The bottom line, I guess, is this. I didn't believe for one second that Simon Cowell's smile was sincere. It was forced frivolity and fake as can be. Simon doesn't exactly have a poker face and he was gritting his teeth through Frankie's performance. Was Frankie Avalon really the best they could come up with? After all, they are the number one TV show according to the Nielsen ratings. I'm sure singers are begging for a three-minute spot.

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Amanda Rae

I thought Frankie did a GREAT job and is definately an original idol. The whole judge panel looked pleased. I, by the way, am 28 years old and love Frankie. I developed a crush on him when I first saw Back to the Beach! I've seen all the old Frankie and Annette movies. You have got it wrong. He was a perfect fit for the show. Frankie, it was great hearing you sing. You have still got it!

April 13 2009 at 9:57 PM Report abuse rate up rate down Reply
Joyce N.

One more thing, you changed your original post, didn't you? You also removed the original comments that had been posted, too. Obviously didn't do you any good. People remember good talent.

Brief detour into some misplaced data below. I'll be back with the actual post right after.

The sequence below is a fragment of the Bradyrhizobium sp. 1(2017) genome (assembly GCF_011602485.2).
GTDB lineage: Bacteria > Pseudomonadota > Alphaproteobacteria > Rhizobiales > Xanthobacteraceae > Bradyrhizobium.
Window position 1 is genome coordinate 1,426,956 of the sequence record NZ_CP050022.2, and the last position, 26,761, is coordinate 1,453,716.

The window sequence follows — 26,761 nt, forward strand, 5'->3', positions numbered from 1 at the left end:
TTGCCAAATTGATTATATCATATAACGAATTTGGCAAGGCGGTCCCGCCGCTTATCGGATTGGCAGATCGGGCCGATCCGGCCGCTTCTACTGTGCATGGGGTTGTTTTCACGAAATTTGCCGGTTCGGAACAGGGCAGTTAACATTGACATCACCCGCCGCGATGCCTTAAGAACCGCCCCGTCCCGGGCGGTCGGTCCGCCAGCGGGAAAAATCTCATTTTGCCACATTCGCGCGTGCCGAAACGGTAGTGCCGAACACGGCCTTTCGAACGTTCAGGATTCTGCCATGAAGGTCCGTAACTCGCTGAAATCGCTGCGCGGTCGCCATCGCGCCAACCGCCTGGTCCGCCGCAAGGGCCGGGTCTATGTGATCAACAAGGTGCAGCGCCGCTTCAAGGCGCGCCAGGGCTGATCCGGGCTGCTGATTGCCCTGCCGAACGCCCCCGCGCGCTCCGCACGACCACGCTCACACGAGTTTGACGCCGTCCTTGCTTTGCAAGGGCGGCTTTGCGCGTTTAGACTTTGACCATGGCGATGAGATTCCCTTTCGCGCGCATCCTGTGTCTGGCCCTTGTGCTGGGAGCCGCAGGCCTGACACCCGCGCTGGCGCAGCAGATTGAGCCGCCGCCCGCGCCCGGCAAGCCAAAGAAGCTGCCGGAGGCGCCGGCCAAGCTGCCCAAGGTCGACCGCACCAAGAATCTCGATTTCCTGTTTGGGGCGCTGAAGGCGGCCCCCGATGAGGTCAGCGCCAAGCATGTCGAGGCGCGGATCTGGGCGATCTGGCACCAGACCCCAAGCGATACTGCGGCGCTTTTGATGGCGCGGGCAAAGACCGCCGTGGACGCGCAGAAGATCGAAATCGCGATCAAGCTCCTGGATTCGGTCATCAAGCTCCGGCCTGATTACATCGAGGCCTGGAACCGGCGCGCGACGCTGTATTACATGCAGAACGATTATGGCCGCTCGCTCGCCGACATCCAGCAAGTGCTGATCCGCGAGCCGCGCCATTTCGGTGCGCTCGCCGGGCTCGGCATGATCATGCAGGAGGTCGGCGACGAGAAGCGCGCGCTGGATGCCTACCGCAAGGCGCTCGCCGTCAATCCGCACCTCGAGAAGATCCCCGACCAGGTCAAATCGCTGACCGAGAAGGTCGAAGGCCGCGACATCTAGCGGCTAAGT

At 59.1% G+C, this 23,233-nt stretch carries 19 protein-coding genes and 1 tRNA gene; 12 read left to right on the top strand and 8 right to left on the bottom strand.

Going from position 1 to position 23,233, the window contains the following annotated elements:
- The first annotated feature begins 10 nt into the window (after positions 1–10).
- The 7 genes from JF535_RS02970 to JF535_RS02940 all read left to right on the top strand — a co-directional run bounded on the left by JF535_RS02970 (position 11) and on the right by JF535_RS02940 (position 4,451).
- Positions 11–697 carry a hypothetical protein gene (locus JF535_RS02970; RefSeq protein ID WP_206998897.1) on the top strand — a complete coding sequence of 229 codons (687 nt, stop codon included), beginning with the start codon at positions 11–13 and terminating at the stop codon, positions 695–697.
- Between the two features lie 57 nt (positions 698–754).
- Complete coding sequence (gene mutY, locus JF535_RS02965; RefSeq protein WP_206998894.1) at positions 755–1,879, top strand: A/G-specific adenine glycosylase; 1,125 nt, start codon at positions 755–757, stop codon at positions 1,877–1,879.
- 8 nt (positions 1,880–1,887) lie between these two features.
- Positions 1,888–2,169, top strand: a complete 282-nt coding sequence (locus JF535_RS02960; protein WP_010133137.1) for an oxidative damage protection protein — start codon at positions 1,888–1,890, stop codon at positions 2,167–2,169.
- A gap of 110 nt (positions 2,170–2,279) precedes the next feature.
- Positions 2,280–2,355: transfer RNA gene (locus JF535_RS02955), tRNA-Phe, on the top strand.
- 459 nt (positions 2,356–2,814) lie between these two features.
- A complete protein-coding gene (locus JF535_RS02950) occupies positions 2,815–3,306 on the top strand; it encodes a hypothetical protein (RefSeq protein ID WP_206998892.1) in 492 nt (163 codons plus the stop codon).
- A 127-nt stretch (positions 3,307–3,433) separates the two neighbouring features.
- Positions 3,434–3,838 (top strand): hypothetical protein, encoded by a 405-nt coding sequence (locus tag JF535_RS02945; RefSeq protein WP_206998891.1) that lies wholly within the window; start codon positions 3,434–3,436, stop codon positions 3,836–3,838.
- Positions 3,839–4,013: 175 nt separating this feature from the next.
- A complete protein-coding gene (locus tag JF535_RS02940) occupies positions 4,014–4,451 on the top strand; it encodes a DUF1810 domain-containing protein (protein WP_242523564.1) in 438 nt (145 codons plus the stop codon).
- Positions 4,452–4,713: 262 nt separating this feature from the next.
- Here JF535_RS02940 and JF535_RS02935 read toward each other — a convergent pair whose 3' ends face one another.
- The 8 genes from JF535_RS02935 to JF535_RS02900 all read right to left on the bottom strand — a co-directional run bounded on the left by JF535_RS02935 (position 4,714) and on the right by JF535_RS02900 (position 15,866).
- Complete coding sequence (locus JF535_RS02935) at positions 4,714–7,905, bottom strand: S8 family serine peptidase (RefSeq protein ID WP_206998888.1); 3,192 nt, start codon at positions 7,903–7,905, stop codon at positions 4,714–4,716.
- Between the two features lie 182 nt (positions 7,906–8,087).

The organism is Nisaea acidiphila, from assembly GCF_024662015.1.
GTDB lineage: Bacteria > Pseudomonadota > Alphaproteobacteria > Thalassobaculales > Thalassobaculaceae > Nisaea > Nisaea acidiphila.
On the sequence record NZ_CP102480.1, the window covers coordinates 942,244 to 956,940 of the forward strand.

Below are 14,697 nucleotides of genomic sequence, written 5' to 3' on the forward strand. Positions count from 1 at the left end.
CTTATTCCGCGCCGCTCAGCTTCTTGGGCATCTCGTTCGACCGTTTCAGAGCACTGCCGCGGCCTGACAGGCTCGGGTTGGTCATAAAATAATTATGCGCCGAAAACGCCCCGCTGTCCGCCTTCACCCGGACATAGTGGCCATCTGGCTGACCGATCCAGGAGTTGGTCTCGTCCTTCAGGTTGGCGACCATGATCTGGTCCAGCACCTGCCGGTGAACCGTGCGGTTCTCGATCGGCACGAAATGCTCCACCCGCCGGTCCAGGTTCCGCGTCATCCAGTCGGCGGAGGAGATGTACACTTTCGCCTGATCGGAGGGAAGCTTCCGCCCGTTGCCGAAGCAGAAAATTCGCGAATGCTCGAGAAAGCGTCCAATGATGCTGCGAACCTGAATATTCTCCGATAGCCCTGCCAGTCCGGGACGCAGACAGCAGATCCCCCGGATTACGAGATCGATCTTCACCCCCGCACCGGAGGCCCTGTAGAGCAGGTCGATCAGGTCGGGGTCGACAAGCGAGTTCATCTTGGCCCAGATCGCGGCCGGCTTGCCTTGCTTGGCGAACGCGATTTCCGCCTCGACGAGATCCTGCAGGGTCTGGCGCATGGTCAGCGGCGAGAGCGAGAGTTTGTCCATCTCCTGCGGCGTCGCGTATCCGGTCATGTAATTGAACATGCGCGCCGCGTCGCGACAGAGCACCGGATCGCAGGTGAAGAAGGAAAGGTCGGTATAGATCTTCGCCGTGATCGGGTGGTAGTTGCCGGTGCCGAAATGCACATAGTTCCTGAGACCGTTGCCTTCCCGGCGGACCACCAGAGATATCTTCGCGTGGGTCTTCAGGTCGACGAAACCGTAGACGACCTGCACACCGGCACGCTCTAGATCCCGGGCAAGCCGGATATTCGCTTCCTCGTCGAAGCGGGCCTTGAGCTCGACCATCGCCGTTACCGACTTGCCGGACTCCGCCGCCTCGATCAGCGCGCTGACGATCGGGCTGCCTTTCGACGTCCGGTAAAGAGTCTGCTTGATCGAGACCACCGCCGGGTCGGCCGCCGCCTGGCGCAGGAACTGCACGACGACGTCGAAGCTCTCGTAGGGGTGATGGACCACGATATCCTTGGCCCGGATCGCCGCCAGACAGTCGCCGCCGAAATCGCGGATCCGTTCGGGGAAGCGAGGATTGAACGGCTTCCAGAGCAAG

April 11 2009 at 12:51 PM Report abuse rate up rate down Reply
Joyce N.

My goodness, you must be very young. I was there, a twelve year old in 1959 who had "discovered" rock and roll and was in love with it. Frankie Avalon was one of our first "idols" and he was cute and very "swoonable". His movies with Annette made him more accessible to us. Simon struck me as very pleased to see Frankie and I was pleased to see one of the "original" idols still looking and singing so well. Allison, you don't know what you're talking about.